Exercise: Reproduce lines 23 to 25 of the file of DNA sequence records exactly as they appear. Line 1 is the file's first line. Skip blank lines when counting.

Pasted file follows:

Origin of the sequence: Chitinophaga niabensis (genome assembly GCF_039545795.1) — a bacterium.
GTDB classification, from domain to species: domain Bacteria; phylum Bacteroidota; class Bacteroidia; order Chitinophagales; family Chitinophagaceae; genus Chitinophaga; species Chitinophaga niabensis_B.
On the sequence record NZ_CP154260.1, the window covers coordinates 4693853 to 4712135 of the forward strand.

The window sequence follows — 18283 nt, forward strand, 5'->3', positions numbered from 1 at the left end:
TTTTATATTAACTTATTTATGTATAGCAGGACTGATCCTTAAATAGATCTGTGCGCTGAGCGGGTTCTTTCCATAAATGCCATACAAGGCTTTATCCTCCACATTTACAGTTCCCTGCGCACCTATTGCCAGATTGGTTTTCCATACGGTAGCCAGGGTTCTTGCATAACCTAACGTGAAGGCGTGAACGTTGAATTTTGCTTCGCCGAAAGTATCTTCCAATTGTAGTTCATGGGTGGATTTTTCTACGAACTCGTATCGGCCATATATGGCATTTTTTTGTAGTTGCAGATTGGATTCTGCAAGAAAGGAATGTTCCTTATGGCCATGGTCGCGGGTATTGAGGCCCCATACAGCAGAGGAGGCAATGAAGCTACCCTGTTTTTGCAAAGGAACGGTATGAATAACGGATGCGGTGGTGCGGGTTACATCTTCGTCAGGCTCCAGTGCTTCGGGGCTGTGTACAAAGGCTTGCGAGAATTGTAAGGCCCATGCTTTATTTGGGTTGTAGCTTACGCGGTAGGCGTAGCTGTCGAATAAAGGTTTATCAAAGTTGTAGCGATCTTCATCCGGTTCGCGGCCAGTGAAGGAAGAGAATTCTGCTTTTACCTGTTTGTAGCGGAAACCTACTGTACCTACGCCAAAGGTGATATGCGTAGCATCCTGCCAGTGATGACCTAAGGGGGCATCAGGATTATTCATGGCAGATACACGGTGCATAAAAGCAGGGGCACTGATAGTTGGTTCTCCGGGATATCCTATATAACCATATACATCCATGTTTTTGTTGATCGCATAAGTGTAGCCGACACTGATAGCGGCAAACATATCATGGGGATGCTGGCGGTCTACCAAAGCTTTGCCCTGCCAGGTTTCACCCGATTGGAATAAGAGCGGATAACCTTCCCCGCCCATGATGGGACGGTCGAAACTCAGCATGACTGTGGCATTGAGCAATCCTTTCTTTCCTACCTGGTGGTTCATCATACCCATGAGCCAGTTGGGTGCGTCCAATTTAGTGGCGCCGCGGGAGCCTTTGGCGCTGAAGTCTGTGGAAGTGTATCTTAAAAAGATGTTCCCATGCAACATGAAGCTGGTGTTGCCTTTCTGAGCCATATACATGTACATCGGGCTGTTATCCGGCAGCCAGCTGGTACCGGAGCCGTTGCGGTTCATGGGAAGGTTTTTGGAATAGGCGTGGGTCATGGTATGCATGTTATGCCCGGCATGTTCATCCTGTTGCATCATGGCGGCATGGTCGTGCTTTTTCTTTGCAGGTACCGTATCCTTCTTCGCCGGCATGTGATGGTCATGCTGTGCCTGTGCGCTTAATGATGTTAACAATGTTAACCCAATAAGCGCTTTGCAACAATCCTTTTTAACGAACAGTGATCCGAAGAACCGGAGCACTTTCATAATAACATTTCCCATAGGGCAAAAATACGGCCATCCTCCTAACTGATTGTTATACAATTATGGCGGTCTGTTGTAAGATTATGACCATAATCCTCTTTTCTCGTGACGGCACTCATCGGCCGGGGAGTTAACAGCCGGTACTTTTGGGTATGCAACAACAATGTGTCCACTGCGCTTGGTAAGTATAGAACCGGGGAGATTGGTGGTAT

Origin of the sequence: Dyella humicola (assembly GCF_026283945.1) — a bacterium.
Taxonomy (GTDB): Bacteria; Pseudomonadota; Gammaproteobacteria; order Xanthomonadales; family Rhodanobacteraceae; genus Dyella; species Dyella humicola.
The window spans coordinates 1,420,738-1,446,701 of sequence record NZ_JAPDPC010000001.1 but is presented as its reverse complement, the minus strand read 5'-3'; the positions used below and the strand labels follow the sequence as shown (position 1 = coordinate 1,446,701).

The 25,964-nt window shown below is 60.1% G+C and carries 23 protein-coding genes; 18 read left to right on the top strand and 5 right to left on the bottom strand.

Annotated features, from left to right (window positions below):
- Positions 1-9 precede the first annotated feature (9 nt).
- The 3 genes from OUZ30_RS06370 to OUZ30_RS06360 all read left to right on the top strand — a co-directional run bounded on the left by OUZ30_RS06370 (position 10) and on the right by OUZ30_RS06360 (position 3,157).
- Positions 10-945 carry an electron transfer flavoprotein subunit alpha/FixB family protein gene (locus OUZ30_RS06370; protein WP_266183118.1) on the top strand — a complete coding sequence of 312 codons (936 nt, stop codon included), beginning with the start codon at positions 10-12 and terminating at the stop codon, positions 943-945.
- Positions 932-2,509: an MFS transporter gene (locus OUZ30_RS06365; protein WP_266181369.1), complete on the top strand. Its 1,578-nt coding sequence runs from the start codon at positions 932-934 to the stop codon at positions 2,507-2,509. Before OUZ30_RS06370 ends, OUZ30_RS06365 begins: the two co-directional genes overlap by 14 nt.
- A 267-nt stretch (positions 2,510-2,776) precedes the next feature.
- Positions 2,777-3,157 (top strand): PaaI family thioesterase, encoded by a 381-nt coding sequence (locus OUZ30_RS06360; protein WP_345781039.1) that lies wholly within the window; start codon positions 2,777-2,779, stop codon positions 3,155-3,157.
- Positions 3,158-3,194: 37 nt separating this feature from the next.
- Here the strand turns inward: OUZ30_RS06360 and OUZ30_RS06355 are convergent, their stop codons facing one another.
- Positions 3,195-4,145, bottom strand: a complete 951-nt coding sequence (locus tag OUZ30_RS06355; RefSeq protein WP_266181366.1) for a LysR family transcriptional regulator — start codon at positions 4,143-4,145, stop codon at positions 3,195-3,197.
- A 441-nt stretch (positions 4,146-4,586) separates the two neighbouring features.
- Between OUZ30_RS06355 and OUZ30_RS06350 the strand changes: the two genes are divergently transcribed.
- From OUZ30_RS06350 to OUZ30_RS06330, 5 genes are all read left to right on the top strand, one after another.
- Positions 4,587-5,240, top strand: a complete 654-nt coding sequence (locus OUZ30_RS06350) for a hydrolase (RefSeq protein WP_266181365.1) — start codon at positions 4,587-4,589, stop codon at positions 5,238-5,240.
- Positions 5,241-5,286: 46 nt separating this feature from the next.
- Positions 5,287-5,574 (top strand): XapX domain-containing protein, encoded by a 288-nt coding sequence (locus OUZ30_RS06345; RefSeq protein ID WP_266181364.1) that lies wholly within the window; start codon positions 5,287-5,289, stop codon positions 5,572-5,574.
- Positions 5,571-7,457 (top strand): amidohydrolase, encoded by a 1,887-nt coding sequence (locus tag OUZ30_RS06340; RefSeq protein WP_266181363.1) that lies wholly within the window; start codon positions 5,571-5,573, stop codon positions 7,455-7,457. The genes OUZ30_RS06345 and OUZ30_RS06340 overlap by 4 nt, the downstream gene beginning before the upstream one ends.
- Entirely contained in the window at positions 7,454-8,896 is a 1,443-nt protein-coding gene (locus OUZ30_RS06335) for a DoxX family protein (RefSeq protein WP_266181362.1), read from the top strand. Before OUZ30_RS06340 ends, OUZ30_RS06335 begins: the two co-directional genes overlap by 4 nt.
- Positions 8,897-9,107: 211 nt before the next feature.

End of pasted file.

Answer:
- Positions 4,587-5,240, top strand: a complete 654-nt coding sequence (locus OUZ30_RS06350) for a hydrolase (RefSeq protein WP_266181365.1) — start codon at positions 4,587-4,589, stop codon at positions 5,238-5,240.
- Positions 5,241-5,286: 46 nt separating this feature from the next.
- Positions 5,287-5,574 (top strand): XapX domain-containing protein, encoded by a 288-nt coding sequence (locus OUZ30_RS06345; RefSeq protein ID WP_266181364.1) that lies wholly within the window; start codon positions 5,287-5,289, stop codon positions 5,572-5,574.